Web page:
Saoirse Ronan’s white-clad Lady Macbeth arrives in one swoop with her monologue cleverly dovetailed. The couple’s physical chemistry is palpable, though Ronan’s youthful evanescence comes more to its own the further from her husband she gets. She delivers her early steely pronouncements with an Irish lilt that marks her as different from all those around her, a fragile isolation checked only by tremulous willpower.

Like the production overall, Ronan’s vocal emphases fall fresh and her trajectory dissolves her character’s classic identity. The only caveat remains in squaring her initial ruthlessness, at the outset almost playful.

Persuasive rather than imperious, for instance in the banqueting scenes, Ronan psychically breaks with her husband after the curtailed banquet, leaving him sleeping to be visited by the sisters. She undertakes one quasi-redemptive action only to prove helpless smeared in blood, lending weight to ‘the Thane of Fife had a wife. Where is she now?’ Her final scenes with Burke – simultaneously Gentlewoman and cellist – and Kennerley’s Doctor – are spectral and move seamlessly into the final tableau of Macbeth’s miniature funeral oration as she lies puddled and reflected.

Outstanding is Akiya Henry’s Lady Macduff as both singer at feasts (the family are brought to Duncan’s abortive stop-over) and as a wife terrified and outraged by her husband’s desertion. It’s also the first we see of Richard Rankin’s anxious but weighty Ross. The scene of Banquo’s murder and Fleance’s circling of the body is painful enough, but Henry’s murder alongside sons Myles Grant and Dereke Oladele (on this occasion) are drawn out and harrowing. Lines are truncated throughout as Farber concentrates sheer physical slaughter, one son dragged from his hiding place after the others are killed.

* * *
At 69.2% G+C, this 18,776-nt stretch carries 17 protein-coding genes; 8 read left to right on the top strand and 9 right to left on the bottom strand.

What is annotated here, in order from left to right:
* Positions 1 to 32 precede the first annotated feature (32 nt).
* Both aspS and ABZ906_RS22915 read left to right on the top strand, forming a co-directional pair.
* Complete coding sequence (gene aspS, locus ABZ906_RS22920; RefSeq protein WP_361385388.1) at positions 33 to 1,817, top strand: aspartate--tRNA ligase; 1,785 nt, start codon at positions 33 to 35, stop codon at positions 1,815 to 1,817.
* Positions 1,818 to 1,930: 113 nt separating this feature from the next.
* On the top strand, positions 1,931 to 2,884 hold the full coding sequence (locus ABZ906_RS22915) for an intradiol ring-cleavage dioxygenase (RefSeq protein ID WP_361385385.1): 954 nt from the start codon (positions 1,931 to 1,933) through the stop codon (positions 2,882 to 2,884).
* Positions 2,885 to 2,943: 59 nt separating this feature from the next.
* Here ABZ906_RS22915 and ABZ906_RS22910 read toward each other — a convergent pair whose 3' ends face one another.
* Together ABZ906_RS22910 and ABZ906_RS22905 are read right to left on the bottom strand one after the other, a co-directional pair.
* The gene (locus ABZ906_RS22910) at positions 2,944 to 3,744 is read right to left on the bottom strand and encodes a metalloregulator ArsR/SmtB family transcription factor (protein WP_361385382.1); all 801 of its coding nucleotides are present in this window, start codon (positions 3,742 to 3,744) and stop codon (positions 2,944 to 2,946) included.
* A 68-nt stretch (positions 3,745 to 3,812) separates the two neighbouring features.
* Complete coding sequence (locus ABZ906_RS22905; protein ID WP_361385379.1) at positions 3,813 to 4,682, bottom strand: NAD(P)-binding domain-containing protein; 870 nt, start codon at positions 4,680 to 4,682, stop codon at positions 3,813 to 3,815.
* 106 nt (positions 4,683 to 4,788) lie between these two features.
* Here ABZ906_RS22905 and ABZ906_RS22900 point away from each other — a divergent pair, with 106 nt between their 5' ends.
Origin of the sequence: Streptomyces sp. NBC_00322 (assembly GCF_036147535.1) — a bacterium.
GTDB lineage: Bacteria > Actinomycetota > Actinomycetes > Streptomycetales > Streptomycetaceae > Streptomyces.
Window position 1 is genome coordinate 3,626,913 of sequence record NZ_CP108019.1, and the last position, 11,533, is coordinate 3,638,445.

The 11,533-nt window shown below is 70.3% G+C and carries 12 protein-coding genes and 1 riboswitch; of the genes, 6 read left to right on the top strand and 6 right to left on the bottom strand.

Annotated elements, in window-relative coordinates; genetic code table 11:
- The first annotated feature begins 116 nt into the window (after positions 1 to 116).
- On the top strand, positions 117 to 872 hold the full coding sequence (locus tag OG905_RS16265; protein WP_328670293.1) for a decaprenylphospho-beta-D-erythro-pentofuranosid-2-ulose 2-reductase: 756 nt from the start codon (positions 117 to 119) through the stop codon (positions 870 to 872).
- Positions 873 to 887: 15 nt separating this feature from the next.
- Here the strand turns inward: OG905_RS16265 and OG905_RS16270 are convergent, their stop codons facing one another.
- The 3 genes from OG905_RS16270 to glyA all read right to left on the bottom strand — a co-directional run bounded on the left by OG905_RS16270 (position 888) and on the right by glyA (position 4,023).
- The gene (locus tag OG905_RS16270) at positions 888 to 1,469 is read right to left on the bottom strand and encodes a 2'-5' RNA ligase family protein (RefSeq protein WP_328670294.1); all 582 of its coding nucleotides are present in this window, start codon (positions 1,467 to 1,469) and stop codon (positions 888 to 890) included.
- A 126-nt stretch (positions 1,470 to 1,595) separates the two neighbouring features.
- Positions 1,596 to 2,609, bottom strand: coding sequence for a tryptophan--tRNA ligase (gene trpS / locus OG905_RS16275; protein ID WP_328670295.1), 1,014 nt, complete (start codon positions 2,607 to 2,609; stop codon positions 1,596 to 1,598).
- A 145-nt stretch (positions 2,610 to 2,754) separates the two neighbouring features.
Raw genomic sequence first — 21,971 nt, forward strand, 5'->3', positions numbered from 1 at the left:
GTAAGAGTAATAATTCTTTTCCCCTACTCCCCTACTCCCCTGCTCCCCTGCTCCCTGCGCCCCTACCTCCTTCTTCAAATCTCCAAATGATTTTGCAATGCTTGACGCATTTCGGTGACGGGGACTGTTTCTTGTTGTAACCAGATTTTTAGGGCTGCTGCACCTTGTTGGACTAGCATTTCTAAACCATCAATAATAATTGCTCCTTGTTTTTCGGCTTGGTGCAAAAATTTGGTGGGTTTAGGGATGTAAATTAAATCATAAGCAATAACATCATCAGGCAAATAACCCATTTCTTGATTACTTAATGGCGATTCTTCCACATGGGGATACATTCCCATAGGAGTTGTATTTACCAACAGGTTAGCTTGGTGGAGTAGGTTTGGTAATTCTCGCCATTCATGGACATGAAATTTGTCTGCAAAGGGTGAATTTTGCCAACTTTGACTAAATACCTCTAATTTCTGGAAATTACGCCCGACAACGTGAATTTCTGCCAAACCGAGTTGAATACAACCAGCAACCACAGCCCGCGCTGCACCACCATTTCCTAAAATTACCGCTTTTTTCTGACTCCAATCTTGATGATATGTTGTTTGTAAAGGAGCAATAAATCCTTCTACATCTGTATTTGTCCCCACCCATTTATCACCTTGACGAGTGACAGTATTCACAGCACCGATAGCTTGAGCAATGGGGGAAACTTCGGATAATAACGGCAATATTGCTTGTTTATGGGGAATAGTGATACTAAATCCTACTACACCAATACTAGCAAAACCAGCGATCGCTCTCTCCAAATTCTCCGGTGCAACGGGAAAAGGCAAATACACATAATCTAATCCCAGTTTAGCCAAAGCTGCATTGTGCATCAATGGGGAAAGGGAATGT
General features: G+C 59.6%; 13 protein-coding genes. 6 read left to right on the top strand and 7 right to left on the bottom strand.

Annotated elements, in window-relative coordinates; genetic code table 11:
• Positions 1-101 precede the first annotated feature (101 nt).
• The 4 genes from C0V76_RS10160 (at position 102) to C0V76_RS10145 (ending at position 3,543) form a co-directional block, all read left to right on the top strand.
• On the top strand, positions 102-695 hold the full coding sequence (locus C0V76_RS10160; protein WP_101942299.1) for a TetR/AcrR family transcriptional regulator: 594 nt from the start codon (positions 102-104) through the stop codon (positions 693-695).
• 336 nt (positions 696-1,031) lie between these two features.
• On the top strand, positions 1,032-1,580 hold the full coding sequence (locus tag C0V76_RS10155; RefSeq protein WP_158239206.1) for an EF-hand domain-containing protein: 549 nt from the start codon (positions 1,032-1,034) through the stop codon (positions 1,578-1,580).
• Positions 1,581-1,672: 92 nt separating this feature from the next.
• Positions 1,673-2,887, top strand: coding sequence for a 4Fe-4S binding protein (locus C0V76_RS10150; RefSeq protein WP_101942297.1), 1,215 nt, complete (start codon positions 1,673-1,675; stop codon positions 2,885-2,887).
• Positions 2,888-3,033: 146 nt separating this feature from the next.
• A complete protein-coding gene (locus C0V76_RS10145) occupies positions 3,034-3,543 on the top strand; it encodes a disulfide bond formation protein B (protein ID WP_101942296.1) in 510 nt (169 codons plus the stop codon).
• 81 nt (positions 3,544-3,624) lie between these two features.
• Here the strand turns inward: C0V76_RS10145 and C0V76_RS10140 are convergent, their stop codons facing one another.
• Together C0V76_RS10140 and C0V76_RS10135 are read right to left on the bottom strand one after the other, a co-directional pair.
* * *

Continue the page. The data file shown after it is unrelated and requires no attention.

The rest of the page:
Michael Abubakar’s Malcolm is both more sinewy of argument and less overtly chilly than some, though in his final retraction to  Emun Elliott’s Macduff he doesn’t add the telling line that ‘I am as yet unknown to woman.’

Elliot’s Macduff is outstanding throughout, from staunch if shadowed friend of Macbeth, you see how visibly early those doubts settle only because he’s initially open-minded. To see him slowly split open to a bereaved howl, spitting back at Malcolm with vengeful transformation, matches the opposing derangement McArdle brings, rendering them strangely kin, finding their opposite poles in rage (Kate Waters‘ fight direction forces a terrible intimacy almost like Coriolanus and Aufidius). The conflagration of these two is overwhelming. Elliot’s terrific Macduff unleashes the final cubits in McArdle’s self-overwhelming.

The cast owns no weak links. Reuben Joseph’s reflective statesmanlike Angus,  Kennerley in other murderous roles than those cited;  McNamara too also as shaven-headed killer, and sick-hearted Seaton.

There’s losses in keeping with Farber’s aesthetic. The drunk porter goes, as do precocious ripostes by the Macduff brood on hanging honest men though the question’s asked. Farber in saving Shakespeare from (fatal?) humour renders him more classical – and in the pacing, wound up to a pitch of Greek tragedy. Ben Jonson would applaud. In this instance, with slight reservations not excluding humour, so do I. But it’s not a recipe for every Macbeth.

There’s one more elision, and you don’t feel Malcolm is getting the last word. With the reprise of the Sisters or Fates and those boots we see Jamie-Lee Martin emerge on a platform hideously haloed: having been earlier taught by his father to handle a gun, he now inherits it. It’s Scotland’s – by extension any country’s – ruling classes, so far steeped in blood that to return is as weary as going on. Building out of Macbeth a recurring epic of structural violence not ended with one overthrow, Farber sets the seal on this outstanding production.